Sunday, March 15, 2009

The Year of Eating Locally

Close to a year ago, in commemoration of Earth Day, we posted something about doing more to eat locally, seasonally and sustainably. This year, we've finally taken a decisive step in that direction. Together with our friends, Tanya and Wil, we joined a local Community Supported Agriculture (CSA) farmshare. A CSA is a way for the food-buying public to create a relationship with a farm (for us, it's Tantré Farm in Chelsea, MI) and to receive a weekly basket of produce. By making a financial commitment to a farm, people become members (or "shareholders," or "subscribers") of the CSA. The cost was a little high upfront, but between our two households and at the prospect of getting fresh, locally-grown organic vegetables, fruits, and herbs for much of the rest of the year, it actually works itself out in the long run.

I'm excited to receive our first batch of produce come May/June- I think veggies like arugula, peas, and chard come first. It'll be inspiring to cook based on what's at its peak of flavor, freshness, and seasonality. Alice Waters said it best when she writes that cooking seasonally also gives you an appropriate reverence for place and time, for what Nature had intended for us to eat at a certain point of the year. While I appreciate being able to get tomatoes even in the winter, nothing tastes better than the burstful sweetness of heirloom tomatoes smack in the middle of July.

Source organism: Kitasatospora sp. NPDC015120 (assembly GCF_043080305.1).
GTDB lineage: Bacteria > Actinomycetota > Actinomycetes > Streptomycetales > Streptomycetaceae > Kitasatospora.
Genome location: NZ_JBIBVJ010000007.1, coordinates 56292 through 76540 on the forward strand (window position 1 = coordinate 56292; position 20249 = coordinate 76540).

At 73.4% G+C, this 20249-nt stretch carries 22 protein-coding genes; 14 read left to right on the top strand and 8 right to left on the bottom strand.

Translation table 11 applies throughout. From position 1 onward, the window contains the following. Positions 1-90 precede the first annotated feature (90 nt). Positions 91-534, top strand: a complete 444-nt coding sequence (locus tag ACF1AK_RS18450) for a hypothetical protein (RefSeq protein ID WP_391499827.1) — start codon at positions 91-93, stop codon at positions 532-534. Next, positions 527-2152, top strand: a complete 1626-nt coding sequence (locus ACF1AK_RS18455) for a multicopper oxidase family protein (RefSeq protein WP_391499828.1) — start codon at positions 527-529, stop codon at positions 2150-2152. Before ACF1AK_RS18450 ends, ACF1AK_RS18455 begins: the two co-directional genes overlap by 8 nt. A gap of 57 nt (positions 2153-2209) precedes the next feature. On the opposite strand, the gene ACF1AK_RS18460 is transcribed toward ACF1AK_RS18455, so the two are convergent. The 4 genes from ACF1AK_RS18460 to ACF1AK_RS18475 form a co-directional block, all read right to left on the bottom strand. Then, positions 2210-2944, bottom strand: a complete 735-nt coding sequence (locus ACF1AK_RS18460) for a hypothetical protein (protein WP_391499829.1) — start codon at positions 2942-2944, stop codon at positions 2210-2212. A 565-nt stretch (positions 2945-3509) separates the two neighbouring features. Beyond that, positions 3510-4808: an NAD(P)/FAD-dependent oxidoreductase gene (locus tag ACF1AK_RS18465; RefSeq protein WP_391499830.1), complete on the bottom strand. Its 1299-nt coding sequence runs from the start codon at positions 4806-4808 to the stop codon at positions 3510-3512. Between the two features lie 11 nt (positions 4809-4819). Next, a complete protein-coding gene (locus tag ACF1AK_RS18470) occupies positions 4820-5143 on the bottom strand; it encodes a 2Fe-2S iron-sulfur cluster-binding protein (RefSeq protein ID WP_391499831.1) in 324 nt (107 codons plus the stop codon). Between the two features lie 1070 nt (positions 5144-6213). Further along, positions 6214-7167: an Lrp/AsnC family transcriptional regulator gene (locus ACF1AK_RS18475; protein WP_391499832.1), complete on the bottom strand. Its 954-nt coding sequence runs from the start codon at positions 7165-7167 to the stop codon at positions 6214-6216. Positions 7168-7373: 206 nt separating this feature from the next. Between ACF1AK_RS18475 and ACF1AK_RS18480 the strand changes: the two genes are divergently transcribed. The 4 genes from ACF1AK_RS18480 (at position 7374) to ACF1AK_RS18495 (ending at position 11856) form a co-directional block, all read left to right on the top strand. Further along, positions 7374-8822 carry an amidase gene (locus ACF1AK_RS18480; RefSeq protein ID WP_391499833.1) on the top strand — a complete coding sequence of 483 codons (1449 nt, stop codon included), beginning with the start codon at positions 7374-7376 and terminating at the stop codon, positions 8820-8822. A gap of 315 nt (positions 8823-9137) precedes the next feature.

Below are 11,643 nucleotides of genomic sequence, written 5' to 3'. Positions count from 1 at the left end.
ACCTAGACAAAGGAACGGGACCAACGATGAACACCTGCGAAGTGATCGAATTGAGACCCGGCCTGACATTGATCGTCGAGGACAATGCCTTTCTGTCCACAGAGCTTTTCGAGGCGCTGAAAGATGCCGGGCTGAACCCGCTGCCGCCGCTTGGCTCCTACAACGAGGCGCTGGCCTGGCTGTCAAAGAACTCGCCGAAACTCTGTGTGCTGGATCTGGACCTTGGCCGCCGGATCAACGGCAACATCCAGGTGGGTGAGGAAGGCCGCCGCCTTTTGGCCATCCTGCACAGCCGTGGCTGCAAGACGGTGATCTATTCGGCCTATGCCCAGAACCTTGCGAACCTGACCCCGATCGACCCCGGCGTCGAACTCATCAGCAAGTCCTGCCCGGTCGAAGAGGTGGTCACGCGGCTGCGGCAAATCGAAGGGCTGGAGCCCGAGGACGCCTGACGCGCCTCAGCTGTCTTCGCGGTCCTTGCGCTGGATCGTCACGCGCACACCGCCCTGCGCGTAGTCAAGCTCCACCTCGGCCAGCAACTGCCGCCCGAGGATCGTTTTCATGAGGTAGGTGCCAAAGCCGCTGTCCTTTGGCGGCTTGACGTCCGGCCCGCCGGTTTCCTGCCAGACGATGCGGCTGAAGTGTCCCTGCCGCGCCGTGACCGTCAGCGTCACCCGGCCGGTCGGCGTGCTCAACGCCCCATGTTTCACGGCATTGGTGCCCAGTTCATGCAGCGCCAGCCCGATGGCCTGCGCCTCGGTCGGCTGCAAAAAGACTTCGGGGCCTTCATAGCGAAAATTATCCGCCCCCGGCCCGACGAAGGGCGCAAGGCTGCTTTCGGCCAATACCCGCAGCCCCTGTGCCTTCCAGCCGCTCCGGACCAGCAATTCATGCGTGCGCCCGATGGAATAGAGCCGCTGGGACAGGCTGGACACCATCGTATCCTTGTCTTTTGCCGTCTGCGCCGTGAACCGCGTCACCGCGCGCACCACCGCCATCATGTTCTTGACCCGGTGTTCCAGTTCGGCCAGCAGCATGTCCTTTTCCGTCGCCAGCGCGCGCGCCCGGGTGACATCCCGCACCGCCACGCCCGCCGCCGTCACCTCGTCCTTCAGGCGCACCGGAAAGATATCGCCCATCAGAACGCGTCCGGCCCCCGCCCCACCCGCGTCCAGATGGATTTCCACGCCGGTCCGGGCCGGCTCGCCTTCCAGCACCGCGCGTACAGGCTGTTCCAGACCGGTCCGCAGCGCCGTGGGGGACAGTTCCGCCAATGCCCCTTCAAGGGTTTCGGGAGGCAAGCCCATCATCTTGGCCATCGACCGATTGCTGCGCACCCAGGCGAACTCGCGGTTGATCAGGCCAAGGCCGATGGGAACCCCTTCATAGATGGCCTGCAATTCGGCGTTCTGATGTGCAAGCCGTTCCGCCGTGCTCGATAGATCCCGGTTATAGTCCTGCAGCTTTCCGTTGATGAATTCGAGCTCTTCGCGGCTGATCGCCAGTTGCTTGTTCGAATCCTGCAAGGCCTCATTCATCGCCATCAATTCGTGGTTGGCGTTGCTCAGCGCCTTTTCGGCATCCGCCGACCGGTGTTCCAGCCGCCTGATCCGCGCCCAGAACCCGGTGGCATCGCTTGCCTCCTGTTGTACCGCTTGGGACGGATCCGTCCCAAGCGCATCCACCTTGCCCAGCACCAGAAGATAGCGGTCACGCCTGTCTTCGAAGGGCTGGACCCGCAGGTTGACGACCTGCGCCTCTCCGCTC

Also, I'm really looking forward to trying vegetables that we may not otherwise buy on our own from the market. I have no idea what to do with beets or kohlrabi, but we'll soon have to learn if we're going to be getting a basketful of them every week. It'll be an adventure to explore new flavors and ways of cooking, or maybe even eating them raw because they will be so fresh and flavorful. Our friends who've joined CSAs in the past warn that it's a lot of veggies for a week even after you share it between two families (for instance, with Tantré Farm, each week we'll expect to get 1 to 4 salad greens (lettuce, arugula, etc.), 1 to 4 cooking greens (collards, Swiss chard, spinach, etc.), 1 to 4 root vegetables (carrots, potatoes, etc.), 1 to 4 fruiting vegetables (tomatoes, corn, squash, etc.), 1 or 2 alliums (onions, garlic, etc.), 1 to 3 brassicas (broccoli/cabbage family), and 1 or 2 herbs), but maybe this will be a way for us to simply incorporate more vegetables into our diet, and learn how to dry, cook, or preserve them in ways that will allow them to keep longer. The possibilities are endless and we can't wait! :)

1 comment:

A said...

Sounds like heaven!